“ … Averill quickly reached the top of the brick work and stepped over the coping  onto the grassy bank. Crouching behind it, he peered over. It was one of the most  dramatic moments in the Division’s history. There was an instant crashing through  some brushwood on the far side and Averill saw two Germans of the bombing post  rushing away.

“… He sent a revolver bullet after them. Kerr was now on the topmost rung. The two  officers could see a pair of machine guns on the salient on their right, pointing into the  moat but abandoned.  They stood up and walked over the top of the grass slope and  down the other side towards the boulevard. They were greeted by a great jabbering of  German. Kerr fired a shot at the man who appeared to be leader, but missed. The  whole  enemy party bolted into an underground cavern under the rampart.

“…By this time the remainder of the battalion were swarming up the ladder. They were led by Barraclough himself who took with him a signaller and apparatus in order to open communications with brigade headquarters and establish the 4th Battalion’s claim to the  honour of the town’s capture. “

The Editor with a Tour Group at the Le Quesnoy Memorial

Several hundred prisoners were taken, along with quantities of guns of all calibres. Only the break into the town triggered a mass surrender by the defenders, and shortly afterward the 2nd Battalion marched in through the Valenciennes Gate. They were greeted by cheering townspeople who appeared from behind closed doorways as soon as they saw the New Zealanders.  

For the New Zealand Division, the action was the climax of a bitter campaign that began when it arrived in France in May 1916.  Although hard fighting took place in the following days until the Armistice on 11 November, nothing would supplant the action that day. Next day the French president, Raymond Poincaré. paid an official visit with the New Zealanders providing a guard of honour at the Place d’Armees and on 14 November, there was an exchange of flags between the town and the division.

The French sculptor Félix Desruelles prepared the New Zealand Memorial, which was unveiled at a ceremony on 15 July 1923 attended by Marshal Joseph Joffre, Lord Alfred Milner (who had served in the wartime British Cabinet), the New Zealand High Commissioner in London, Sir James Allen, and Lieutenant Averill.

At the Unveiling of the New Zealand Memorial on 15 July 1923 
Lieutenant Leslie Averill Points to the Place Where He Scaled the Ramparts
 (Alexander Turnbull Library)

Source: Website of the New Zealand Embassy

Wednesday, October 27, 2021

Four from the Imperial War Museum's Art Collection

 Click on Images to Enlarge

Blood and Iron by Charles Ernest Butler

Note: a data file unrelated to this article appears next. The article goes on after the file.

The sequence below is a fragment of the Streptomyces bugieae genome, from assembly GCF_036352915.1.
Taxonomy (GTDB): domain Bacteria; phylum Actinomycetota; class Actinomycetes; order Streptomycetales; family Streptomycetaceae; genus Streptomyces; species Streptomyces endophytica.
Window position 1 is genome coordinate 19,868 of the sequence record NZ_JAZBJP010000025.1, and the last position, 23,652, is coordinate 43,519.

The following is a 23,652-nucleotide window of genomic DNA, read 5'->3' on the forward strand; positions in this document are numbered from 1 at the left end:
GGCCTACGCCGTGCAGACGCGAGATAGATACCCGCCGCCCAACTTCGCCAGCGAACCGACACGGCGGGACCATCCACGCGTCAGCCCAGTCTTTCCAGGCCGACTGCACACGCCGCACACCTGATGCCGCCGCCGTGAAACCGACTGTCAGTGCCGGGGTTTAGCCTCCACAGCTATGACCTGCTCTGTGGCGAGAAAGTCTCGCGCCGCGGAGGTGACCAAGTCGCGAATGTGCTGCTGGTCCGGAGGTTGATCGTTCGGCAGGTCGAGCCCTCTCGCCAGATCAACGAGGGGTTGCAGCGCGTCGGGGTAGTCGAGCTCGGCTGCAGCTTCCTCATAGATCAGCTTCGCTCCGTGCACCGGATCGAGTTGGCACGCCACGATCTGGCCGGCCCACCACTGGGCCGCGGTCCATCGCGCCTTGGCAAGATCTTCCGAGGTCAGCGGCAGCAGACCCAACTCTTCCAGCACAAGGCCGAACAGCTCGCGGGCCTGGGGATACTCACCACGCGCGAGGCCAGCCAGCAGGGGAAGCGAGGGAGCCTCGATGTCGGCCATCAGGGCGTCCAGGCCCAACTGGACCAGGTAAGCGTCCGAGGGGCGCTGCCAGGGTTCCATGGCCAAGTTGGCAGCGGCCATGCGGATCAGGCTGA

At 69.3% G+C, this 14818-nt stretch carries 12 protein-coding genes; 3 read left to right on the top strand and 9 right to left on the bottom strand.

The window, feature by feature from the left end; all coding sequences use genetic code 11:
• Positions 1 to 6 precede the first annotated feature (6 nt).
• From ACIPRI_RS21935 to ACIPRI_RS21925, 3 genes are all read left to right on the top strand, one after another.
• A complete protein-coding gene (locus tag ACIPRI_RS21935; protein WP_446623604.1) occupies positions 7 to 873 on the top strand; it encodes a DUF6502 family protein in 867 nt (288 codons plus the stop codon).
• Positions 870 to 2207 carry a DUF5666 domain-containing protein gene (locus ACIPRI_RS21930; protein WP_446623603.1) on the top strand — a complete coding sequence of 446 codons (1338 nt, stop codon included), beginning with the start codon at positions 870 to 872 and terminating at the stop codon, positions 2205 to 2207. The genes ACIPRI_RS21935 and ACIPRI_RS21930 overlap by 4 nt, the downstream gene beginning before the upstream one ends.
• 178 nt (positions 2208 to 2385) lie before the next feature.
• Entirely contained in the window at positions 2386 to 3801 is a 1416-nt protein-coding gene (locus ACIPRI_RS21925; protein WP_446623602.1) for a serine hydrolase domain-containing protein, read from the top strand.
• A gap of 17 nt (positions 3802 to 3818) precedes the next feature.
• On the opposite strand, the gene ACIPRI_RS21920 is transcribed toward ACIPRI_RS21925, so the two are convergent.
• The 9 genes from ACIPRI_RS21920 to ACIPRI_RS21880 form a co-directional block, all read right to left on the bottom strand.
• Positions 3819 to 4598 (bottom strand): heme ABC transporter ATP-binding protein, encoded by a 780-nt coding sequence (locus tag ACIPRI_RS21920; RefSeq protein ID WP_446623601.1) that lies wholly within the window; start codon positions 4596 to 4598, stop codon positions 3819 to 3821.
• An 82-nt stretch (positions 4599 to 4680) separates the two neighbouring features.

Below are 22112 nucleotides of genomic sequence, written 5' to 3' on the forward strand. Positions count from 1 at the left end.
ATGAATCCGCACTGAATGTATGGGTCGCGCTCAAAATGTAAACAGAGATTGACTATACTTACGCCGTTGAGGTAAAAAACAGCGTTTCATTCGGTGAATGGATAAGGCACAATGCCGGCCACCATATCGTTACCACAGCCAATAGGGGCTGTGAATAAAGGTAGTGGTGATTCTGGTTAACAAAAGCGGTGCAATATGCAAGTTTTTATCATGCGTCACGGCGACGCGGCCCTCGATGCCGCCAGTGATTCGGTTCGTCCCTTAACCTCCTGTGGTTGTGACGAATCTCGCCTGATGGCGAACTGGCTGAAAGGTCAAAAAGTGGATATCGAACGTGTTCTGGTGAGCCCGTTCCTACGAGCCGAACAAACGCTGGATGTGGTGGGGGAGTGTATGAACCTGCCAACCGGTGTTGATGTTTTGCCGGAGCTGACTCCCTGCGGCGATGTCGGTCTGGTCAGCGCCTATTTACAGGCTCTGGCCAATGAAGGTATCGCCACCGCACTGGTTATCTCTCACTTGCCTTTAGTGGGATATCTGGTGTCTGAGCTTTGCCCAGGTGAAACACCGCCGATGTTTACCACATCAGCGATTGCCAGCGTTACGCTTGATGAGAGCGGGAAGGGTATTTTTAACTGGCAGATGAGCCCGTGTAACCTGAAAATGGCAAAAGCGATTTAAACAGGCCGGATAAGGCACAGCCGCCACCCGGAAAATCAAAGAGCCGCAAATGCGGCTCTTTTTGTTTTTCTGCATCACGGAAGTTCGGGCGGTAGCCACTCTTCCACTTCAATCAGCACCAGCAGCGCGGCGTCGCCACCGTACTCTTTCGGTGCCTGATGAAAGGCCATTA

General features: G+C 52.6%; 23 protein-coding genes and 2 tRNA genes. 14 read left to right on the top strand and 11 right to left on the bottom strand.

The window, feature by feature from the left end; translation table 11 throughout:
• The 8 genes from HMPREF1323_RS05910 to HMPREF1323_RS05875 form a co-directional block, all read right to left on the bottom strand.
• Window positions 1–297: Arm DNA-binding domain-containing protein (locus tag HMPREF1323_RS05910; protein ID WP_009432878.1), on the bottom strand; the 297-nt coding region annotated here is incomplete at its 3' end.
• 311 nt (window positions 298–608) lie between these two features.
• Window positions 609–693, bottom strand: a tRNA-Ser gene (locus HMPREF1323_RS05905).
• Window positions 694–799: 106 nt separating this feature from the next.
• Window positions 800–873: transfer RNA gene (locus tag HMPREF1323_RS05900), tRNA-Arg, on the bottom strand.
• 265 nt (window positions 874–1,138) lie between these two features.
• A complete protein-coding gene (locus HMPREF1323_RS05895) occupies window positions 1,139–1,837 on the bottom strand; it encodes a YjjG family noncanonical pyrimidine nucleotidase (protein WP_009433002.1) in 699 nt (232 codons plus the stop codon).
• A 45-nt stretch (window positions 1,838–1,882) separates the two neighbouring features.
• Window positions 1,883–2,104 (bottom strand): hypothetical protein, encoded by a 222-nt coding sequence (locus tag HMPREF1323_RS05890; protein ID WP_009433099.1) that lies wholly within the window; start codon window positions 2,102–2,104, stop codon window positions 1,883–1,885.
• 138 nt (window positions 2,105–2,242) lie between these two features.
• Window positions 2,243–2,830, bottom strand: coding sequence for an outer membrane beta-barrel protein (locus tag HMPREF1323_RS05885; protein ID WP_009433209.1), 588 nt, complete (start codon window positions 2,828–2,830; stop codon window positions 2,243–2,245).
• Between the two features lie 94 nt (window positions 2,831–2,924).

Some early artistic responses to the war were unconvincing; some showed unrealistic scenes of hand-to-hand combat and cavalry charges in a style more associated with the Napoleonic or Crimean Wars of the 19th century while others used out-dated religious and jingoistic imagery. Charles Ernest Butler’s narrative painting Blood and Iron depicts Christ comforting Belgium while the German Kaiser glances coldly on with the angel of death on his shoulder. 

The Battle of Ypres: The Worcesters at Gheluvelt by Charles Sargeant Jagger 

In February 1918 the British War Memorials Committee was established to create an artistic memorial to the nation’s effort and sacrifice. Sculptural works like this one were also planned for inclusion in a Hall of Remembrance which would house the collection. Due to lack of funds the Hall was never built and the works were given to the Imperial War Museum. Today they continue to inform how we commemorate conflict and have helped to build the visual iconography associated with the First World War.

Shop for Machining 15-inch Shells by Anna Airy

Artists also played a role in documenting the effect of war on the Home Front, particularly on women’s lives. Here we see an interior view of the workshop in the Singer Manufacturing Company, where the majority of workers were women. During the First World War the factory switched from making consumer goods to armaments. Anna Airy was commissioned to produce four paintings depicting munitions production and  here we see the women producing 15-inch shells for battleships.

Youth Mourning by George Clausen

Many artists tried to capture the private emotion of war, especially if they had served at the Front or if they were personally affected in other ways. In this painting by George Clausen, the naked woman, representing Youth, kneels in grief before a wooden cross marking a grave. In the distance are the flooded craters of a battlefield. The painting is Clausen’s personal response to the First World War, in particular the death of his daughter’s fiancé. This depiction of private grief, however, also conveys a wider sense of a nation in mourning.

Tuesday, October 26, 2021

Lawrence of Arabia’s Secret Dispatches during the Arab Revolt, 1915–1919

Fabrizio Bagatti, Editor
Pen & Sword Military, 2021
David F. Beer, Reviewer

This book surprised me in a couple of ways. First, considering the number of books and articles written about T.E. Lawrence, I didn’t think there were any "secrets" left regarding his life and work. Also, the more I read, the more I was impressed by how he could write pages of clear and effective prose while laboring under circumstances far from the best. Although several of his dispatches were typewritten, a great many were written in his own hand: “General Clayton, please excuse the ink. I’m writing under difficulties.” (p. 223)